Should Companies be Allowed to ‘Hack Back’ after a Cyberattack?

Should Companies be Allowed to ‘Hack Back’ after a Cyberattack?

Potential for Hack-Back Legislation 

Government officials and experts are weighing in on the concept of ‘hacking back’, the practice of potentially allowing U.S. companies to track down cyber attackers and retaliate.  

Former head of the CIA and NSA outlined his thoughts to the Fifth Domain on the Hack Back issue currently being debated by Congress. He is cautious but has expressed an openness to allowing some levels of retaliation by private organizations.   

General Hayden is a very sharp and brings unprecedented national intelligence experience to the table, but I must disagree with his position on the risks of enabling businesses to ‘hack back’.   

I have had the pleasure of an in-depth 1:1 discussion with him regarding the long-term nation-state threats to the digital domain and have always been impressed with his insights. However, this is a different beast altogether.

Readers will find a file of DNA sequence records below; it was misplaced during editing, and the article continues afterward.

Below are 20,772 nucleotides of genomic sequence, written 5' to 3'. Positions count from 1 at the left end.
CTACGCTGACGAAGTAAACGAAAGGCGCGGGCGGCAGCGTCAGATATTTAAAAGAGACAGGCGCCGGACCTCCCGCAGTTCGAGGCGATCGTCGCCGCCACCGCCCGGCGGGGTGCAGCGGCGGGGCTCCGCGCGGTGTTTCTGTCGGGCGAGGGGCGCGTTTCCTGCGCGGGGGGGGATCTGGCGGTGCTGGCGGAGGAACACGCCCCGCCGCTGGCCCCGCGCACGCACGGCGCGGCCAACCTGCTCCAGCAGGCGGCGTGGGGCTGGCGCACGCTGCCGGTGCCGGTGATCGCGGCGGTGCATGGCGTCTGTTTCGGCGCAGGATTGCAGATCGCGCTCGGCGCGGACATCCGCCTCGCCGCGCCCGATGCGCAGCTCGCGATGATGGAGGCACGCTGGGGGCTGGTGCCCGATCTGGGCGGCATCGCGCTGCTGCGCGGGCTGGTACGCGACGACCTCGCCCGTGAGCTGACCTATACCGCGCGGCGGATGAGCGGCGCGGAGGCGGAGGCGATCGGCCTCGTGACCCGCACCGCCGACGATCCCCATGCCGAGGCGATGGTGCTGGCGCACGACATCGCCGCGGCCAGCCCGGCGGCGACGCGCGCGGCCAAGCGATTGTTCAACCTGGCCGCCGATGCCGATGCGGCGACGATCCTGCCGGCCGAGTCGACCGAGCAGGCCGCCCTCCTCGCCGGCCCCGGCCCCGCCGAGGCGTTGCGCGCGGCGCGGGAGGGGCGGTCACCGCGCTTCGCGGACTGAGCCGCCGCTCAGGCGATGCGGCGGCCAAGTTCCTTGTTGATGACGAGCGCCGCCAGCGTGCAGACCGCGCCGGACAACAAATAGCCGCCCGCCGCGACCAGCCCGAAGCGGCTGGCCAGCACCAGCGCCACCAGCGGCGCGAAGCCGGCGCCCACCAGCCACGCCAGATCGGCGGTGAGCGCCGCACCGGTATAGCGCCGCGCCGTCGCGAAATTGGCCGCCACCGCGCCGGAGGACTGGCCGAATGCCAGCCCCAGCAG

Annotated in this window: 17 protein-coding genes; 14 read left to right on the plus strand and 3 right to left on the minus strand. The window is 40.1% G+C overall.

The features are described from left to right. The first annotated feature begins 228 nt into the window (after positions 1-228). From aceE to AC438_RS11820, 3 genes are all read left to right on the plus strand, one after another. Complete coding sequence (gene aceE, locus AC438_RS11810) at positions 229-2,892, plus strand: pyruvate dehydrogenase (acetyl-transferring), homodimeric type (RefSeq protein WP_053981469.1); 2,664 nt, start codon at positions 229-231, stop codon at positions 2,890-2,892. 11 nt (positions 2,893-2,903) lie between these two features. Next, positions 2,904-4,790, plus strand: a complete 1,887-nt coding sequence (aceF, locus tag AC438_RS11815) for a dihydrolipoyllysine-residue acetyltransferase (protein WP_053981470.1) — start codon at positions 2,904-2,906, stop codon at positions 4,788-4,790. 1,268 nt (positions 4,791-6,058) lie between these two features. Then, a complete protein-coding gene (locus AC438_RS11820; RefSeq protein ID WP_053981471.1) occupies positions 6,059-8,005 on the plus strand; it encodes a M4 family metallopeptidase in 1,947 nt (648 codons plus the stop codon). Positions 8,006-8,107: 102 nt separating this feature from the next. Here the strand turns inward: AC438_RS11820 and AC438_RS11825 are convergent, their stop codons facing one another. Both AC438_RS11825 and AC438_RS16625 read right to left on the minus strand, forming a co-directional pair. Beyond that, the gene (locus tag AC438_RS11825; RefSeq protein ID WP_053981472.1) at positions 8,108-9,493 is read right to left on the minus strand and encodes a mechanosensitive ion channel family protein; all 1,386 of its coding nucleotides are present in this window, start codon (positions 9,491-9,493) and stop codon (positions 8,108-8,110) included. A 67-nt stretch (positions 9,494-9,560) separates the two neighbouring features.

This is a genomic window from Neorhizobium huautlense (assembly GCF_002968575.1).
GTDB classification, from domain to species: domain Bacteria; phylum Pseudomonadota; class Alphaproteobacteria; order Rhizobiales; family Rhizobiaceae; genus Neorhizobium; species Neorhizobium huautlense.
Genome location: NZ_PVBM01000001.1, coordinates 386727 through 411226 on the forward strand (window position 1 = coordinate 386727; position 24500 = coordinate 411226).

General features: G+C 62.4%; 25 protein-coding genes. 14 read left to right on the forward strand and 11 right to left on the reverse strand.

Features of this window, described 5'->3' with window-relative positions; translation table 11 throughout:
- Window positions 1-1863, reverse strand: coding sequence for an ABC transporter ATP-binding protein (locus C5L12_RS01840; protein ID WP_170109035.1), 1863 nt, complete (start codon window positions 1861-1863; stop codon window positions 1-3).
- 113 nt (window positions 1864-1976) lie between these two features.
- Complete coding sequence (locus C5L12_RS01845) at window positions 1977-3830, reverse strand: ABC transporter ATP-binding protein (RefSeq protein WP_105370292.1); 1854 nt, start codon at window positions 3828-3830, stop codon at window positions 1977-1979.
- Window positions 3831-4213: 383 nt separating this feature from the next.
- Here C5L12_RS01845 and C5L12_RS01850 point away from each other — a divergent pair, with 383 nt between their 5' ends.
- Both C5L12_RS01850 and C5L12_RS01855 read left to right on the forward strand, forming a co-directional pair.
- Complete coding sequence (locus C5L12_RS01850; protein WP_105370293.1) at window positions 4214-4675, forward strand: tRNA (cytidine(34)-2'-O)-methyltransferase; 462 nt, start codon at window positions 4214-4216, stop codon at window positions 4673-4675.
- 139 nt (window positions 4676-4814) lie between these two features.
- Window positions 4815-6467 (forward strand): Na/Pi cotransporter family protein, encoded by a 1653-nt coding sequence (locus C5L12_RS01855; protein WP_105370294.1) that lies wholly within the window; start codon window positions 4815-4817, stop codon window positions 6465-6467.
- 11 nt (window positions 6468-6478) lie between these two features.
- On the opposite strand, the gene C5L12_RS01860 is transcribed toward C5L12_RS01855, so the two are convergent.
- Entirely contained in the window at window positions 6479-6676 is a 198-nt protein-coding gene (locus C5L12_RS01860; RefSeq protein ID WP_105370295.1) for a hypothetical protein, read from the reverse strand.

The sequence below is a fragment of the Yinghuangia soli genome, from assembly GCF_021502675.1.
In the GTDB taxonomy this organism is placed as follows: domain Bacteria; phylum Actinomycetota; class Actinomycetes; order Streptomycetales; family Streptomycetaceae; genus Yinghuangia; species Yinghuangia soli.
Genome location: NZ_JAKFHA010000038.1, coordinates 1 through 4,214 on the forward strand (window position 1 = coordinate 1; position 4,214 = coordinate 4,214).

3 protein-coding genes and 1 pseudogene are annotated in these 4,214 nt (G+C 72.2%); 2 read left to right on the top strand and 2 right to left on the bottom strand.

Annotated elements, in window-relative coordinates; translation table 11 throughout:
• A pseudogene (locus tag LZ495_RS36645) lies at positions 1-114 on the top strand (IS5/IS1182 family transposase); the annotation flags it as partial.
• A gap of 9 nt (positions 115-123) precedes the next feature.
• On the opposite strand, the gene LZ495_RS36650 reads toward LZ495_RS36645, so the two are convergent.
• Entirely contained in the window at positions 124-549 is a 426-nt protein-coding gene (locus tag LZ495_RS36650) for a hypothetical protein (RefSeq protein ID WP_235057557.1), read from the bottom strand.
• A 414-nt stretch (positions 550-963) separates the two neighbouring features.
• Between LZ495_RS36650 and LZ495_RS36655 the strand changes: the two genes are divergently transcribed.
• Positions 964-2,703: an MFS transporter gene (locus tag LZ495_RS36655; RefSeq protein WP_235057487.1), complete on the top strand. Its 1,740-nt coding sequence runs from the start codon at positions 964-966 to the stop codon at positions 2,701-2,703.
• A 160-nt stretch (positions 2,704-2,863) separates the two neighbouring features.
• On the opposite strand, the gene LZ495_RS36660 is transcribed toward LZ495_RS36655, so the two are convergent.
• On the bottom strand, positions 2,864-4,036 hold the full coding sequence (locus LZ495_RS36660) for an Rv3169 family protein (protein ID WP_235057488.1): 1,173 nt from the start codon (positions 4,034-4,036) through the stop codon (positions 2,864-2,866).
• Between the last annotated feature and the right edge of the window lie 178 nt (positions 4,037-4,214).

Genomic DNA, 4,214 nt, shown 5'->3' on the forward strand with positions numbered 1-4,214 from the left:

Allowing U.S. companies latitude to hack-back against cyber attackers is very dangerous. I believe he is underestimating the unpredictable nature of business management when they find themselves under attack. Unlike U.S. government agencies, which firmly align themselves to explicit guidance from the Executive branch, the guard-rails for businesses is highly variable and can be erratic. Decisions can be made quickly, driven by heated emotion.  

The average American business does not understand the principles of active defense, proportional damage, or have insights to establish and operate within specific rules of engagement. They certainly don’t have the capacity to determine proper attribution, gather necessary adversarial intelligence, or even understand the potential collateral damage of weapons they may use.  

Instead, we can expect rash and likely volatile responses that lash out at perceived attackers. Unfortunately, cyber adversaries will quickly seize on this behavior and make their attacks appear as if they are coming from someone else. It will become a new sport for miscreants, anarchists, social radicals, and nation states to manipulate their targets into hacking-back innocent parties. As the meme goes, "On the Internet, nobody knows you're a dog".